KDramas 101: Crafting the Perfect Villain

Villains are an odd bunch. Some of them (like evil stepmothers and crotchety, elderly CEOs) are just a pain. Any way you slice it, they’re annoying. They’re evil for either no reason or for a very flimsy reason, and viewers dread their presence on screen. Then there are the other villains. The ones that are charming. The ones that we hate to love and love to hate. Villains with nuance. Villains that draw us in. In my opinion, these are the most effective, entertaining, and enjoyable villains you can find. Today, I’m going to talk about how writers can create these sorts of evildoers to enrapture the audience and give heroes a run for their money.

Spoilers for Defendant and You Who Came from the Stars are hidden under coloured bars. Highlight at your own risk.

Nuance is something that heroes are expected to have, so it’s only fair that villains be held to this standard, as well. Heroes have complicated backstories, fleshed out motivations, and a cast of supporting characters that enhance and help them. In my mind, a villain deserves this depth, too. Of course, writing a baddie is a bit different from writing the good guy. Viewers are assumed to be on the side of the heroes, whereas making a villain able to win over an audience takes some work. I believe this is why black hats often get the shaft; villains are expendable and an easy way to introduce conflict without any work. This is why certain tropes (like the evil stepmother) are so pervasive. Including her as a way to drive apart the main couple is significantly easier than writing in a more complicated way of keeping them apart. Shortcuts to writing about the good guys are irresistible.

So, how do we get away from tropes and stereotypes? Well, writers must be willing to make their villains likeable. Some of the most memorable villains in all of media are, if only surface, decent people. Take Pastor Baek from Save Me. Sure, he’s a terrible person. He reaches depths of depravity rarely seen in KDramas. He has his sexually abusive sidekick, Apostle Jo, an indoctrination dungeon in the woods, and his interest in marrying Sang Mi, even when she was a minor. He’s disgusting… and also very, very nice. This is undeniable. He does things for charity. He’s kind to everyone he meets. He is able to build such a huge following because he knows what makes people tick: kindness, patience, a promise of a better future. He’s evil, but his followers trust him for a reason. If he carried around a sign that said, “I will lock you in my dungeon if you don’t do what I say, and my friend might rape your daughter”, then no one would deal with him.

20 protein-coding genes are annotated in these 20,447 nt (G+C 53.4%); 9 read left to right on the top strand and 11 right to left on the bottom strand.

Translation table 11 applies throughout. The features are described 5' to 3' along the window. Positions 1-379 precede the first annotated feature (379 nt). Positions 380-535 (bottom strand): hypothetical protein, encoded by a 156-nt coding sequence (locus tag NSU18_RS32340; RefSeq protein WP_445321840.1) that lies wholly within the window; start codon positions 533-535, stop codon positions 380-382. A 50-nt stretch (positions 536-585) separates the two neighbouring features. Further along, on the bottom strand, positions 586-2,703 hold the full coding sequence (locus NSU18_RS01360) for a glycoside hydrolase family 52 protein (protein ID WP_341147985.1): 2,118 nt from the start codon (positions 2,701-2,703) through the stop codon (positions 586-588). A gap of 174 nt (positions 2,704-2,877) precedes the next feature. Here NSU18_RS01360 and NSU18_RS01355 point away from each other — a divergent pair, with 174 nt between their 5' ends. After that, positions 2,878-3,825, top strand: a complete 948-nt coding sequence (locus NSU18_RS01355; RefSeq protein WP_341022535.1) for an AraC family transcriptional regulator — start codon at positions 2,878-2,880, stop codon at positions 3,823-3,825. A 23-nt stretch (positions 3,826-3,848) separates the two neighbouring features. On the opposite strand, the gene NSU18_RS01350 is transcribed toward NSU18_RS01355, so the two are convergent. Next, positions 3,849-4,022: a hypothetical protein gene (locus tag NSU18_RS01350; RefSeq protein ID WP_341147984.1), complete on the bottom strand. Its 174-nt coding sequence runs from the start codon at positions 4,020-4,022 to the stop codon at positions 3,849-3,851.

I do have to say that I am not arguing that a villain shouldn’t be evil. Actually, the nastier, the better, in my opinion. But, if they have literally no redeeming qualities, no one will be interested in them. Cha Min Ho from Defendant tosses his brother off a building and murders the hero’s wife in cold blood. Hell, one of the first things we see him do is beat an innocent woman to death with a golf club just for kicks. He also has a soft, adorable relationship with his dead brother’s son. Cold blooded murderer and exceptional father. Odd combo, but it makes Cha Min Ho so much more interesting.

This also connects with the motivations of a villain’s lackeys. If a baddie doesn’t have anything good to offer, then a lackey has no reason to join their team. Gwi from Scholar Who Walks the Night is an excellent example of this concept done well. Choi Hye Ryung is his most notable sidekick. She’s also his love interest, and she’s in love with the idea of becoming powerful. Gwi has a lot to offer to her: the throne, immortality, and himself. Though she’s not actually interested in him (it’s rather one-sided), what he has to offer is well worth dealing with him. Now, imagine a vampire that has all of these things, but none of them is up for grabs. Then, you’d have Lee Jae Wook from Blood. Despite the fact that his followers seem to get literally nothing from hanging out with him… they stick around. Jae Wook has grand plans, but his gaggle of yahoos get nothing from it. This makes me, as a viewer, not as drawn to him. Gwi is so effective because viewers can imagine themselves being in the love interest’s position. We can see why she would want to stick around. This is the same thing that happens when we really love a hero and we wish we could have them as a love interest or friend.